Texas Architect May/June 2014: Water
Exceptional craft and a relationship with water characterize all of the projects in this issue. Water is a scarce commodity in Texas, and with the continuation of the relentless drought conditions across the state, water conservation and energy efficiency are increasingly important. The featured projects include examples of the seamless integration of high-tech mechanicals and well designed spaces.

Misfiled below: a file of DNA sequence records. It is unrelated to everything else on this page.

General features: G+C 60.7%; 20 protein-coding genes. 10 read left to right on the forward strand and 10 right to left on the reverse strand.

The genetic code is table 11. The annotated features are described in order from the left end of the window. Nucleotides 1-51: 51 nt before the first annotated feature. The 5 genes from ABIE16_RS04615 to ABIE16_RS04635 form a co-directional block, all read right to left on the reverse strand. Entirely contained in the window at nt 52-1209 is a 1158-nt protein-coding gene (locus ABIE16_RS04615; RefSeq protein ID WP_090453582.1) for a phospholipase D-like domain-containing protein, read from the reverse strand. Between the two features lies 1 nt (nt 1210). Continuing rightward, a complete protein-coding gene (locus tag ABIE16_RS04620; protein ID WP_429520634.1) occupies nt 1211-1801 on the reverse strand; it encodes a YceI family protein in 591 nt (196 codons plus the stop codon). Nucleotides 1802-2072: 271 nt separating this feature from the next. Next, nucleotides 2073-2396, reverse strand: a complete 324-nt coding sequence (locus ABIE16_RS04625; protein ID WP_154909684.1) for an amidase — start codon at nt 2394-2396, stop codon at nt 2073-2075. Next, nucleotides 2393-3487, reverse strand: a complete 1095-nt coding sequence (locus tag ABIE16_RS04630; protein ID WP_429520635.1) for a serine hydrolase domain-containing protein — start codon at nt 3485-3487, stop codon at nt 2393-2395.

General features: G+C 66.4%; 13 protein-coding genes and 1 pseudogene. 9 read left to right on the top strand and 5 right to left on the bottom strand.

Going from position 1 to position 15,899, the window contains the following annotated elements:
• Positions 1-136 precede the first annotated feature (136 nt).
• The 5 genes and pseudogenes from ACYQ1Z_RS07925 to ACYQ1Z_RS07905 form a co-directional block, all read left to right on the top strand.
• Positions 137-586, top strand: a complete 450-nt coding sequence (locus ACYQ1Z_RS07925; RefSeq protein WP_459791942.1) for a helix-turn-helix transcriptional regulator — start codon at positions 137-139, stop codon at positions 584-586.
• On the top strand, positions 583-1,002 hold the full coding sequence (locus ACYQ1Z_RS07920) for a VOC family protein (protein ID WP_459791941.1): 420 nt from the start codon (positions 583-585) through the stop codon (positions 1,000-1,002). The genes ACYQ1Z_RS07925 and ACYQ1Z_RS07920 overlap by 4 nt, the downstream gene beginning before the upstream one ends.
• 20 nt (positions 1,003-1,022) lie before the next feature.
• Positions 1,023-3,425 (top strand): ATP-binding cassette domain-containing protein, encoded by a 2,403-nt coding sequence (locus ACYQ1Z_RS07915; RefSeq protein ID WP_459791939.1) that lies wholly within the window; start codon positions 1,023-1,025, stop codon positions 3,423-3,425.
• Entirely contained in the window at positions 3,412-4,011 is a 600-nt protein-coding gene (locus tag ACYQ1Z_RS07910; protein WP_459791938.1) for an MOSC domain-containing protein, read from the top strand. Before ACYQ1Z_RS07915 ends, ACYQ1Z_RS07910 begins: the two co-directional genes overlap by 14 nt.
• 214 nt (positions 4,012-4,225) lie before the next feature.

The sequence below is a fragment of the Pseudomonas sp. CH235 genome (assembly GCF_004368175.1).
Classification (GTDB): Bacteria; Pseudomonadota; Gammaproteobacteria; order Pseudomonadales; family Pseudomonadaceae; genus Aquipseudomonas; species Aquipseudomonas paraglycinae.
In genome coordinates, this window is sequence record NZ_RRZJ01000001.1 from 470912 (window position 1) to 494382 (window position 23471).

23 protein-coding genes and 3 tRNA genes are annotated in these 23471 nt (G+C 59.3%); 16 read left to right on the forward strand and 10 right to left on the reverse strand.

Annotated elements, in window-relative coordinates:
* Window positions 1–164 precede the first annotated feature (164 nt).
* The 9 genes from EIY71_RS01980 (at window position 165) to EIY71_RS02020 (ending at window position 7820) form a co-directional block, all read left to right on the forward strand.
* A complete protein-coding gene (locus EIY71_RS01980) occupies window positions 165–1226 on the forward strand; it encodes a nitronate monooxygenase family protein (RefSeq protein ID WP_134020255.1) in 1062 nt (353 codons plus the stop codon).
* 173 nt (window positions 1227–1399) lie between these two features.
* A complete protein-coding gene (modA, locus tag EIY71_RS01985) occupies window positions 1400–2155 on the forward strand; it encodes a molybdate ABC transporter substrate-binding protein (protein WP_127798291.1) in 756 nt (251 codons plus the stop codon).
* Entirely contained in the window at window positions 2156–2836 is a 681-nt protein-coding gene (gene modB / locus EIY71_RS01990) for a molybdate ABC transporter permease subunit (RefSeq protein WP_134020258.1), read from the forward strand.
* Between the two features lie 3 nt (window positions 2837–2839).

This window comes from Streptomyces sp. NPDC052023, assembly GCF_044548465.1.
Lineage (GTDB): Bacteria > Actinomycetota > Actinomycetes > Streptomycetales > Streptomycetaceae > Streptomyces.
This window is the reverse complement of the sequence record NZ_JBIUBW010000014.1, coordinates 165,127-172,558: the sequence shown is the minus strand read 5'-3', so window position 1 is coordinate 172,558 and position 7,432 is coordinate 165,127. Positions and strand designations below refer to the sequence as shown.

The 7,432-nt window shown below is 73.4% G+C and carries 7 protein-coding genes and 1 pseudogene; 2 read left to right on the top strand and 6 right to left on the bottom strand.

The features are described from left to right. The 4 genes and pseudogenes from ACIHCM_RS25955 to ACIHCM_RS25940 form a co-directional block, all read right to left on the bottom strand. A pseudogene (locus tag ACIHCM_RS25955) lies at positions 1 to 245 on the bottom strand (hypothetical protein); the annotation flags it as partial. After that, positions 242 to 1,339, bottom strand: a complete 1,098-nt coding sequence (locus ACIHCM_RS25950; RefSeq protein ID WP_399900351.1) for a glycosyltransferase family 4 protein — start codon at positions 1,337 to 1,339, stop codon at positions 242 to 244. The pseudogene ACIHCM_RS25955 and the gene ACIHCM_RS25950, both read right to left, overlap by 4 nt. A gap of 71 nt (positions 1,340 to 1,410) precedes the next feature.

Calendar Birdhouses in the Garden March 29–June 29 www.sabot.org The San Antonio Botanical Garden is featuring six one-of-a-kind giant birdhouses. The exhibit is part of an ongoing, partnership between the gardens and AIA San Antonio, aimed at showcasing both organizations’ commitment to the environment, recycling, education, and sustainability. Gulf Coast Green June 19–20 www.aiahouston.org Caret 6 by Catherine Gavin CARET 6 PHOTOS BY CASEY DUNN. PHOTO OF THE BIRDHOUSES IN THE GARDEN EXHIBIT COURTESY SAN ANTONIO BOTANICAL GARDEN. Caret 6, a dramatic installation by architect Kory Bieg of OTA+ and his Design V Studio at The University of Texas at Austin School of Architecture, is making its way around the state. The project jumped from the TEX-FAB conference earlier this year to Austin’s ever-expanding South by Southwest (SXSW) festival — a week or so of music, film, and interactive events. The installation provided the backdrop for Next Stage, the setup for various panels during SXSW Interactive, and for the Renegade Craft Fair, a supplemental event for the music portion of SXSW. The project’s next stop is the University of Houston. Motivated by the example of cavernous ribbed Gothic ceilings, the student designers built the structure out of many, many diamond-shaped, CNC-manufactured pieces of sheet steel. Using parametric modeling tools, they created three layers of overlapping ribs. Continuous primary ribs create vaults that are reinforced by secondary ribs that span the distance between them. A third layer — tertiary ribs — weaves the entire design together, enclosing the individual cells and providing tensile rigidity for the vaults. The cluster of arches rises 11 ft, and the cantilevered offshoots project outward before tumbling down to spill across the floor. The original 60-ft-long installation was cut into 40-ft and 20-ft sections for the two noncontiguous installations at SXSW, but the impressive piece will be returned to its original size for the UH installation. Student designers included Aarti Khatter, Alline Kane, Claire Miller, Gabriel Tagliante, Layla Salameh, Stancey Moore, Alexander Dallas, Bernardo Jiménez, Elizabeth Fuchs, Kelsey McCarter, Michael Rahmatoulin, Zachery Walters, Alexis Meur, Brenda Morlan Gulf Coast Green Symposium and Expo, a leading green building conference in the Gulf Coast region, will include activities over two days. A Green Product Showcase featuring handselected green building products will be open to all attendees concurrently with the symposium. Registration for the event is open. 2014 National AIA Convention June 26–28 convention.aia.org MacArthur “genius grant” winner Jeanne Gang, FAIA, founder of Chicago-based collective Studio Gang Architects, kicks off Day One of the 2014 National AIA Convention in Chicago. Gang will discuss the radical creativity and cross-disciplinary collaboration that have made her work, such as the Aqua Tower, so compelling. 2014 Student Biennial July 31 www.aiahouston.org Architecture Center Houston will feature the best and brightest student work from all eight accredited architecture programs in the state: the University of Houston, Rice University, Prairie View A&M University, Texas A&M University, Texas Tech, The University of Texas at Austin, the University of Texas at San Antonio, and the University of Texas at Arlington. Continuous primary ribs create vaults that are reinforced by secondary ribs that span the distance between them. Villafuerte, Estrella Juárez, Kevin Keating, and Nadejda Aseeva. “The project explored overall symmetry defined by localized asymmetries,” said Bieg. “We focused on abrupt changes in the geometries.” The result is an undulating marvel whose larger modules integrate seamlessly with its smaller ones. A fairy tale of translucent feathers, Caret 6 springs from and then cascades back down onto the floor. 5/6 2014 Texas Architect 17